Why is Ashtanga Yoga A Sporting Meditation?

Views: 713     Author: Site Editor     Publish Time: 2019-08-08      Origin: Site

Meditation is not necessarily a sit-in.

A pianist, playing with selfless, this is meditation. Similarly, when practicing Ashtanga Yoga, it is a meditation to the extent of selfless.


The premise of meditation is long-term concentration.

Astanga yoga can help you achieve long-term concentration. There is a fixed sequence, if you practice more, you do not have to think about the next Yoga Asanas, the body knows for themselves.


Starting from singing, let go of the trivialities in life and practice hard.

Start with 5 times Sun Salutation of A and B, and find the flow of breathing.

Every pose, where to inhale, where to breathe and where to look.


The combination of asanas and breathing brings about the flow of energy. Where the eyes look, that is-the point of gaze, brings the concentration of consciousness.

In standing forward and bending down,let go of the ego, and humbly surrender.

In Utthita Trikonasana and Utthita Parsvakonasana, the sides of the body are stretched to make the breathing more full.

In Utthita Parsvakonasana and Dwi Konasana, each fold down is surrender, making the back of the leg more softer.


Lift on your standing legs and start testing whether your breathing is stable enough, whether the core has been activated, and whether your consciousness is focused.

Many beginners begin to stagger, shortness of breath, which is  the performance of the core is not activated, the breathing is not deep enough, and the consciousness is scattered.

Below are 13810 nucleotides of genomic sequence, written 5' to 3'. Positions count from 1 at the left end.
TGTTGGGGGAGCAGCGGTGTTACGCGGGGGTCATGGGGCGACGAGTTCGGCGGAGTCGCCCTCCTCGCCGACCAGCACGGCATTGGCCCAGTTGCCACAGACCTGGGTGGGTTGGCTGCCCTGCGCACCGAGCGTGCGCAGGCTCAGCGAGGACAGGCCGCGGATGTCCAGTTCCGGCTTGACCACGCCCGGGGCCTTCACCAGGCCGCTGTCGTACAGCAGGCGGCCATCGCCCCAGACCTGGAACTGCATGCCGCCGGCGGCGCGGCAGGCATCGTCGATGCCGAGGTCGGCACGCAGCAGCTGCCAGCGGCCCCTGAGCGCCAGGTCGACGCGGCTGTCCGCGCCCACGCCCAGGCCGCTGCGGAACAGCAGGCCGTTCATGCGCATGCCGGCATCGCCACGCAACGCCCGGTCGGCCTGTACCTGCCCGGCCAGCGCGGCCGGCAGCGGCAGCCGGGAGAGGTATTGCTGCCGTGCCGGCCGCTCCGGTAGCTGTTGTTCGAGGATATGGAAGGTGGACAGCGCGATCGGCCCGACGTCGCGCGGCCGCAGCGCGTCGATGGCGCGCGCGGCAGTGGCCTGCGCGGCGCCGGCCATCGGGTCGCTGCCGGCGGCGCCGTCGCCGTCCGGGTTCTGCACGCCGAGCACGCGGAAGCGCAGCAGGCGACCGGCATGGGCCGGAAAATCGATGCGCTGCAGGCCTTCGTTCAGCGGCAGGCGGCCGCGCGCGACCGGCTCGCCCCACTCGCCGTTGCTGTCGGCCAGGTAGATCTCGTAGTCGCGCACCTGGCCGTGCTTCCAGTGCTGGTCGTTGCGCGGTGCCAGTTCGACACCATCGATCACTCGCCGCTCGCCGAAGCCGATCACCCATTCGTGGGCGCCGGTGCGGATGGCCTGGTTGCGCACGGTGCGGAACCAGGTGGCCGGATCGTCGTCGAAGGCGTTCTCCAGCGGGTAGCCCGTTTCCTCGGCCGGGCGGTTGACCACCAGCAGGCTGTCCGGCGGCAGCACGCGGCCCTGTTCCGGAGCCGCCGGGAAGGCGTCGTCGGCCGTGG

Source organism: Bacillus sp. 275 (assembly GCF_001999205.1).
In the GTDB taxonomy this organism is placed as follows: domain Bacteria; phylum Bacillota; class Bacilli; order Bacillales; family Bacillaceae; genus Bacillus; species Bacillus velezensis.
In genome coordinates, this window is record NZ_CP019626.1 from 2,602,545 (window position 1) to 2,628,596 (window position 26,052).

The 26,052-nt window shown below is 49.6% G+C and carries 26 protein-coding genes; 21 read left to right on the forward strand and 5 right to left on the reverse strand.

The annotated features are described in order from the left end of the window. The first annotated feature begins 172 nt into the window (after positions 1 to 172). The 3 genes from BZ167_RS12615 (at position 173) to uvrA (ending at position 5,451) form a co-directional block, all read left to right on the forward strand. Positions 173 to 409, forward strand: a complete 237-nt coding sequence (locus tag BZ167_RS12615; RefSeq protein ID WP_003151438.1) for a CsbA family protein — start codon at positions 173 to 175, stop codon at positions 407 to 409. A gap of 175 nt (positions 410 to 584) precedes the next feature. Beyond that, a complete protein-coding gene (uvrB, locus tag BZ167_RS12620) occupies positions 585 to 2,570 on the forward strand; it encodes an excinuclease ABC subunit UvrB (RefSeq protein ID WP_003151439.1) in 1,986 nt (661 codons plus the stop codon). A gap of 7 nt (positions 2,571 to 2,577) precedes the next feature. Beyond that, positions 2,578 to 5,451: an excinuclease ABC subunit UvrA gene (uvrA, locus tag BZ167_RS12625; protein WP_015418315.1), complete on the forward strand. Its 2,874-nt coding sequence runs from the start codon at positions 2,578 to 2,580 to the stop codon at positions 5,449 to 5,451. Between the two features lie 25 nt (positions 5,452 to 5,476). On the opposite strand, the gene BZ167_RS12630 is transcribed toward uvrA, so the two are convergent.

After Upavistakonasana, the next one is the more classic part of Ashtanga Yoga, which is to cross backwards from the Upavistakonasana to make Vinyasa, and then cross forward.


It is not jumping here, it is crossing. Jumping is an instant and a point, but crossing is a process and a line. In this process, the breathing can't be interrupted, what tests is the cumulative practice, and the current concentration.


Each Asana is a bead and the breath is a string of beads. If the breath is intermittent, the beads can't be strung into a string of beads, which is scattered.

Similarly, if your practice are intermittent, your practice will be scattered.


If you practice Ashtanga Yoga, you will find that the body is different every day. The Asanas that was done yesterday may not be able to do today. The Asanas that has not been done before can be done very easily today, but not necessarily tomorrow.

When you have no expectations for your practice, there is no comparison with yesterday, no persistence, only pure breathing, only pure practicing, you focus, even the idea that "I want to concentrate" is not, it becomes meditation .






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